To shape the future of an industry, one must not only understand the framework conditions but also anticipate technological as well as societal trends. With the logistics company Raben Group, we have already realized several LED refurbishment projects in Poland, utilizing our E-Line Next LED continuous line system, the light management system LiveLink Premium, and cloud services. We have taken advantage of this connection to ask some exciting questions about digitization in logistics to Michał Węgrzyn, Regional Contract Logistics Director at Raben Logistics Poland.

Logistics is considered a digital flagship industry.

Where does your company stand currently?

The Raben Group has been working for many years on the automation and robotization of processes and services. In automation, we focus on intelligent IT solutions, such as platforms that autonomously provide information for our customers, such as the estimated time of arrival (ETA) of a delivery. In the field of warehouse automation and robotics we implement devices for shipment tracking, utilize autonomous or semi-automatic forklifts, as well as collaborative robots with "cobotic" arms. Additionally, we incorporate sensors for the Internet of Things (IoT), VR driving simulators, and many other solutions that enhance the efficiency of warehouse and transport processes. The long-term goal is hyper-automation through the use of artificial intelligence, machine learning techniques, and the integration of information from other platforms and systems, such as IoT sensors, industrial CCTV cameras, or GPS systems.

What are the benefits of digital tools for planning logistics real estate and processes?

The digital simulation of warehouse processes helps us efficiently plan new warehouses or infrastructure expansions. We can review various workflows and models to identify where changes or improvements can be made. This allows us to virtually uncover bottlenecks and optimize positions and equipment – even before the first cent is invested and the first sod is turned.

We have also already implemented "digital twins," which are digital models that fully replicate the real warehouse system and interact with it in real-time. Digital twins help to simulate various logistics scenarios, layouts, and process schematics virtually by showing how the real system reacts to changes.

Is automation in logistics a blessing or a curse?

Against the backdrop of labor shortages and the complexity and diversity of tasks and processes in the logistics industry, automation is primarily a practical necessity. At Raben, we are currently focusing on Robotic Process Automation (RPA). RPA bots are not physical robots but software programs that can autonomously handle recurring, highly complex tasks, such as generating quotes and invoices, planning loading and unloading processes, calculating routes, and much more. RPA bots relieve employees by taking over tedious and error-prone routine tasks. And they perform their tasks much faster than their human counterparts, which helps alleviate labor shortages.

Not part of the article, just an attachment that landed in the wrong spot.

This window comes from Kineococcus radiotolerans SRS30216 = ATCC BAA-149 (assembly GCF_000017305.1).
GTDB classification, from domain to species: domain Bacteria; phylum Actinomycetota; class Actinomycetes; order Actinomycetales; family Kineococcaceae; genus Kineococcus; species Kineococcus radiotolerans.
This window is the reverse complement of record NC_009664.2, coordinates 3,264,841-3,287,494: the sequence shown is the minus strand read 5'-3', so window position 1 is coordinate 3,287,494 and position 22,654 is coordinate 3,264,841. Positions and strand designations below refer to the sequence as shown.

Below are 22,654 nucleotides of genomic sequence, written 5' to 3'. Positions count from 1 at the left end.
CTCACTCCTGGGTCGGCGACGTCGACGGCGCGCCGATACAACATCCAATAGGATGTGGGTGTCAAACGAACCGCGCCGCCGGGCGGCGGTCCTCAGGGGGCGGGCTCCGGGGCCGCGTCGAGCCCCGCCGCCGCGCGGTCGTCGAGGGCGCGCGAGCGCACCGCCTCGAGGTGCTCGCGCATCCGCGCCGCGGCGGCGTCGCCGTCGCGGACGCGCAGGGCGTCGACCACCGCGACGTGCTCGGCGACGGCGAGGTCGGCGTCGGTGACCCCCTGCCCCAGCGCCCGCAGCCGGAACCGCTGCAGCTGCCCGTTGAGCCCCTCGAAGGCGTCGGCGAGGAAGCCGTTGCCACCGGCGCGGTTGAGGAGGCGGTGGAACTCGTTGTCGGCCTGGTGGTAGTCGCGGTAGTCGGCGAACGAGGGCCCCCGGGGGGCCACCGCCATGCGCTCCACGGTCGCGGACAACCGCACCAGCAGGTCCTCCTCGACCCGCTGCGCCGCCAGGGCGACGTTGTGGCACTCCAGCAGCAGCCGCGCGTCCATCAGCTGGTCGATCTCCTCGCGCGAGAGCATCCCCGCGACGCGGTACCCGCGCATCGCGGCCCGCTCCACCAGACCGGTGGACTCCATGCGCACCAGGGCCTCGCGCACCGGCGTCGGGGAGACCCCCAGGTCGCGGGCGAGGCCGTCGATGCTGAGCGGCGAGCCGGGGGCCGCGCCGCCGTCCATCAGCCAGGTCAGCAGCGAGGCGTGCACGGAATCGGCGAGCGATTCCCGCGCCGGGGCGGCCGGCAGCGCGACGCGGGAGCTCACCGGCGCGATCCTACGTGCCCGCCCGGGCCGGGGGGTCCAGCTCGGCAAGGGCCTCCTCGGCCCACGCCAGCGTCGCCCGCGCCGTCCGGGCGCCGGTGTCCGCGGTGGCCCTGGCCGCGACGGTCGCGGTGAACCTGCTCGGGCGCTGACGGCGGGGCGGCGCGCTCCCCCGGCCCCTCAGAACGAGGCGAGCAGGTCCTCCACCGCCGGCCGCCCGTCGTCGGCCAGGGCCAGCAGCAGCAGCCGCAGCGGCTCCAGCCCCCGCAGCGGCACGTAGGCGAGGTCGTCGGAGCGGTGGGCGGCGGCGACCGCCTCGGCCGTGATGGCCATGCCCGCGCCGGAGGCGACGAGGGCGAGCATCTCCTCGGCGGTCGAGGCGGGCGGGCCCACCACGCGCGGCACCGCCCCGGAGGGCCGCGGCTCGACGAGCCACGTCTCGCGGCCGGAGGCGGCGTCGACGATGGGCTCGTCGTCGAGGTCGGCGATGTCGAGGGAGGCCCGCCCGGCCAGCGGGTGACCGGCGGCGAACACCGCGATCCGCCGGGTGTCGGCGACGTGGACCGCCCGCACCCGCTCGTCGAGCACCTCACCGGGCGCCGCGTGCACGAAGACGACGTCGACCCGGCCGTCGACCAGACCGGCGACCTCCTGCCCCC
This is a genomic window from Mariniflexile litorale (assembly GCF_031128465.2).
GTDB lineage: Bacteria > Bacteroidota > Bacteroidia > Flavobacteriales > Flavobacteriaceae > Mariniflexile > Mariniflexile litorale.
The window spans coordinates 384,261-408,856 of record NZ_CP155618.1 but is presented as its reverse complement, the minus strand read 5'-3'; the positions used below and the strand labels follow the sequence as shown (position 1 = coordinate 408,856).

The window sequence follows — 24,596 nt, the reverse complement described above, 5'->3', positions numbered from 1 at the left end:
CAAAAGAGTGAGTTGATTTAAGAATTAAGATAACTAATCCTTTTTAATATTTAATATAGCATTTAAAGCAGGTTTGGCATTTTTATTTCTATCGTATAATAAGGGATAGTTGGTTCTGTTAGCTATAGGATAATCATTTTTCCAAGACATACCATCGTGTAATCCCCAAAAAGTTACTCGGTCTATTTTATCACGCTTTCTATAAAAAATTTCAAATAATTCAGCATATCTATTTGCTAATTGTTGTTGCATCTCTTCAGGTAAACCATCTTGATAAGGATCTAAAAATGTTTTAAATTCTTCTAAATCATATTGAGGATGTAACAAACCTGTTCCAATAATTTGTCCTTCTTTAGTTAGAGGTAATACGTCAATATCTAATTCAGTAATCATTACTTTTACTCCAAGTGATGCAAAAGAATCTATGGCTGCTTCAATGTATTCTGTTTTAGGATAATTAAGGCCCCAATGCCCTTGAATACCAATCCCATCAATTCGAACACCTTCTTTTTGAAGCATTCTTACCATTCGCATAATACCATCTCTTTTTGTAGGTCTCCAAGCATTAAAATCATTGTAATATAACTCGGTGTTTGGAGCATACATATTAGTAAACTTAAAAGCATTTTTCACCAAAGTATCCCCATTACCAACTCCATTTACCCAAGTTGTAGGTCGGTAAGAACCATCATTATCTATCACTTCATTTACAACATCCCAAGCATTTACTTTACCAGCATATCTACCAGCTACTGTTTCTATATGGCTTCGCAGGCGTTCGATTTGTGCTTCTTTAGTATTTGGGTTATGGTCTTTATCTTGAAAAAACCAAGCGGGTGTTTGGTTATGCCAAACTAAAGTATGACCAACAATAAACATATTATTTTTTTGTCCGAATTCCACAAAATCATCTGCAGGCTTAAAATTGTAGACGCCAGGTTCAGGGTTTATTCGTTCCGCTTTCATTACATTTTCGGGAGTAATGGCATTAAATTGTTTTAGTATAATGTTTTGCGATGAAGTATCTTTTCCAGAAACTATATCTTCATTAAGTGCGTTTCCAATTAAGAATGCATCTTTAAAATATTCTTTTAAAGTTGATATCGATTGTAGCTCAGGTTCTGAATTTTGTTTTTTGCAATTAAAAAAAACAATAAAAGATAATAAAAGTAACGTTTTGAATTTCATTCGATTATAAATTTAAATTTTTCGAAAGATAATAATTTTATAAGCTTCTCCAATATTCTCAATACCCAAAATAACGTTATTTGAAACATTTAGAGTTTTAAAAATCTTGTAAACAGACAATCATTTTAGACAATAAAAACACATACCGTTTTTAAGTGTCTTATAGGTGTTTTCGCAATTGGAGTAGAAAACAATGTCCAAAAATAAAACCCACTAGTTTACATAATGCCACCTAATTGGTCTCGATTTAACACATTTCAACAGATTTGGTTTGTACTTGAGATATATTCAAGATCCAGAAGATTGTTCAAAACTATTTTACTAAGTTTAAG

In Industry 5.0, human well-being is becoming increasingly important.

What role does lighting play in this context?

The days of poorly illuminated warehouses and logistics areas are definitely over. While lighting used to be primarily selected based on functional and normative criteria, factors such as light quality, human well-being, and health are now in the spotlight. The demands and expectations of employees regarding the attractiveness of their workplaces have increased enormously.

Well-designed lighting not only contributes to the well-being of employees but can also enhance efficiency at work. By reducing eye strain and creating a pleasant working environment, employees can work more attentively and productively, ultimately benefiting company performance.

In the logistics complex in Ruda Slaska you rely on smart lighting.

Does it pay off?

Definitely, and in multiple ways. We chose 8 km of E-Line Next LED and the LiveLink light management system, particularly due to their high cost-effectiveness, light quality, and sustainability. Sensor technology for presence detection has also been integrated into the network for minimal energy consumption. However, light quality cannot be quantified in monetary terms. The luminaires in Ruda Slaska provide excellent visibility conditions throughout all hall areas with customized light distributions – from the floor up to a height of over 12 meters. This increases safety, visual comfort, and well-being alike.

Autonomous delivery vehicles, delivery robots, flying drones –

When will we see these approaches in practice?

All of these solutions have been around for some time. Their deployment is hindered not primarily by costs but mainly by regulatory requirements that do not always keep pace with technology. The safety of transportation and transported goods also plays an important role. Therefore, I think it will take some time before these solutions mentioned become prevalent in practice.

What does the future of logistics look like for you?

The future belongs to ubiquitous artificial intelligence. Thanks to machine learning, robots will be able to evolve, make decisions autonomously, and carry out assigned tasks independently. Artificial intelligence will help optimize processes, reduce costs, and improve sustainability and efficiency. In the future, humans will probably only be the initiators and no longer the executors of the process in the supply chain. However, the role of the logistician will not disappear.

They will continue to support customers in realizing their business goals and plans. The only difference is that in the future, they may have access to a variety of digital solutions to optimize the delivery process to the end consumer. This means I don't believe robots are a substitute for dedicated employees. Automation, robotics, or AI rather help them keep pace with the changing world.